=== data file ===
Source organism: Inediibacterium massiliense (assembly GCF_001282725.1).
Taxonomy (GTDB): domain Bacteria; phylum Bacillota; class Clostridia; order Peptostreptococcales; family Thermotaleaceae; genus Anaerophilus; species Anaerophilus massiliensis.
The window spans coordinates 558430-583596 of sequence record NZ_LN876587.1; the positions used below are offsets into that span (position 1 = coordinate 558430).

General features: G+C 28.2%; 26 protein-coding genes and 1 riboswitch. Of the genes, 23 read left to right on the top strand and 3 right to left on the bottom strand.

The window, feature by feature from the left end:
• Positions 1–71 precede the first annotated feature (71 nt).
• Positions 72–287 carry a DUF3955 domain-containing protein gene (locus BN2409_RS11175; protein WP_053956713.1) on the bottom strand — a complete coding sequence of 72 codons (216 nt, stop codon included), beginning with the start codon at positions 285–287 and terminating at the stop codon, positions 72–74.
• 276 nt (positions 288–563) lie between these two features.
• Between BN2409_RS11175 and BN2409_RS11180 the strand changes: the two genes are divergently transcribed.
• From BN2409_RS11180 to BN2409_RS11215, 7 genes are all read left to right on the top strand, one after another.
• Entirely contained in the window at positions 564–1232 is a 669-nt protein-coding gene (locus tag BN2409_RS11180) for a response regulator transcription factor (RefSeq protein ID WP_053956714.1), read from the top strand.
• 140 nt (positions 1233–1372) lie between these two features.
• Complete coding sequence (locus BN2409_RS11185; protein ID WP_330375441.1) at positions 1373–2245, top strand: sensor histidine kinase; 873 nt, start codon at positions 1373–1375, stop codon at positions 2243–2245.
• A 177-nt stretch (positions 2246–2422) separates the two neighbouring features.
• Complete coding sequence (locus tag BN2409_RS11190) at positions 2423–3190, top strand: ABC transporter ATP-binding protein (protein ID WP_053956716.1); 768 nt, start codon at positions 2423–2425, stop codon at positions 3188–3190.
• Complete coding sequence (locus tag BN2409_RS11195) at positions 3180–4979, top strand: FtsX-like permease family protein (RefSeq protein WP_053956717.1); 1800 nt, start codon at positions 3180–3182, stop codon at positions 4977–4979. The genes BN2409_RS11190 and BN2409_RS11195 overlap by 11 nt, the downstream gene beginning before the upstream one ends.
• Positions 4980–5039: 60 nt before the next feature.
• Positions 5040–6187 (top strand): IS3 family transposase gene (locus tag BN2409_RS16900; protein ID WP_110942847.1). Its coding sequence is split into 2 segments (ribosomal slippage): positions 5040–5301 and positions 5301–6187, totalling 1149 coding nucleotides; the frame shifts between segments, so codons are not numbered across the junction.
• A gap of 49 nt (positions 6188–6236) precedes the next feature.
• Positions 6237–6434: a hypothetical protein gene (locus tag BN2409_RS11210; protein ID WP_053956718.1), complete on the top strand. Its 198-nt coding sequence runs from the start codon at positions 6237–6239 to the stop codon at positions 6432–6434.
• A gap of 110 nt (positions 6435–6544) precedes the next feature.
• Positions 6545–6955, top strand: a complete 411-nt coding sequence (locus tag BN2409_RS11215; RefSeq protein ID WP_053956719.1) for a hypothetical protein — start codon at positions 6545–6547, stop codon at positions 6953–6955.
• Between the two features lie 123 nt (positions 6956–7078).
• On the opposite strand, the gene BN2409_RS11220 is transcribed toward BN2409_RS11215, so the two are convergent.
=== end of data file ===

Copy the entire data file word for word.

Source organism: Inediibacterium massiliense (assembly GCF_001282725.1).
Taxonomy (GTDB): domain Bacteria; phylum Bacillota; class Clostridia; order Peptostreptococcales; family Thermotaleaceae; genus Anaerophilus; species Anaerophilus massiliensis.
The window spans coordinates 558430-583596 of sequence record NZ_LN876587.1; the positions used below are offsets into that span (position 1 = coordinate 558430).

General features: G+C 28.2%; 26 protein-coding genes and 1 riboswitch. Of the genes, 23 read left to right on the top strand and 3 right to left on the bottom strand.

The window, feature by feature from the left end:
• Positions 1–71 precede the first annotated feature (71 nt).
• Positions 72–287 carry a DUF3955 domain-containing protein gene (locus BN2409_RS11175; protein WP_053956713.1) on the bottom strand — a complete coding sequence of 72 codons (216 nt, stop codon included), beginning with the start codon at positions 285–287 and terminating at the stop codon, positions 72–74.
• 276 nt (positions 288–563) lie between these two features.
• Between BN2409_RS11175 and BN2409_RS11180 the strand changes: the two genes are divergently transcribed.
• From BN2409_RS11180 to BN2409_RS11215, 7 genes are all read left to right on the top strand, one after another.
• Entirely contained in the window at positions 564–1232 is a 669-nt protein-coding gene (locus tag BN2409_RS11180) for a response regulator transcription factor (RefSeq protein ID WP_053956714.1), read from the top strand.
• 140 nt (positions 1233–1372) lie between these two features.
• Complete coding sequence (locus BN2409_RS11185; protein ID WP_330375441.1) at positions 1373–2245, top strand: sensor histidine kinase; 873 nt, start codon at positions 1373–1375, stop codon at positions 2243–2245.
• A 177-nt stretch (positions 2246–2422) separates the two neighbouring features.
• Complete coding sequence (locus tag BN2409_RS11190) at positions 2423–3190, top strand: ABC transporter ATP-binding protein (protein ID WP_053956716.1); 768 nt, start codon at positions 2423–2425, stop codon at positions 3188–3190.
• Complete coding sequence (locus tag BN2409_RS11195) at positions 3180–4979, top strand: FtsX-like permease family protein (RefSeq protein WP_053956717.1); 1800 nt, start codon at positions 3180–3182, stop codon at positions 4977–4979. The genes BN2409_RS11190 and BN2409_RS11195 overlap by 11 nt, the downstream gene beginning before the upstream one ends.
• Positions 4980–5039: 60 nt before the next feature.
• Positions 5040–6187 (top strand): IS3 family transposase gene (locus tag BN2409_RS16900; protein ID WP_110942847.1). Its coding sequence is split into 2 segments (ribosomal slippage): positions 5040–5301 and positions 5301–6187, totalling 1149 coding nucleotides; the frame shifts between segments, so codons are not numbered across the junction.
• A gap of 49 nt (positions 6188–6236) precedes the next feature.
• Positions 6237–6434: a hypothetical protein gene (locus tag BN2409_RS11210; protein ID WP_053956718.1), complete on the top strand. Its 198-nt coding sequence runs from the start codon at positions 6237–6239 to the stop codon at positions 6432–6434.
• A gap of 110 nt (positions 6435–6544) precedes the next feature.
• Positions 6545–6955, top strand: a complete 411-nt coding sequence (locus tag BN2409_RS11215; RefSeq protein ID WP_053956719.1) for a hypothetical protein — start codon at positions 6545–6547, stop codon at positions 6953–6955.
• Between the two features lie 123 nt (positions 6956–7078).
• On the opposite strand, the gene BN2409_RS11220 is transcribed toward BN2409_RS11215, so the two are convergent.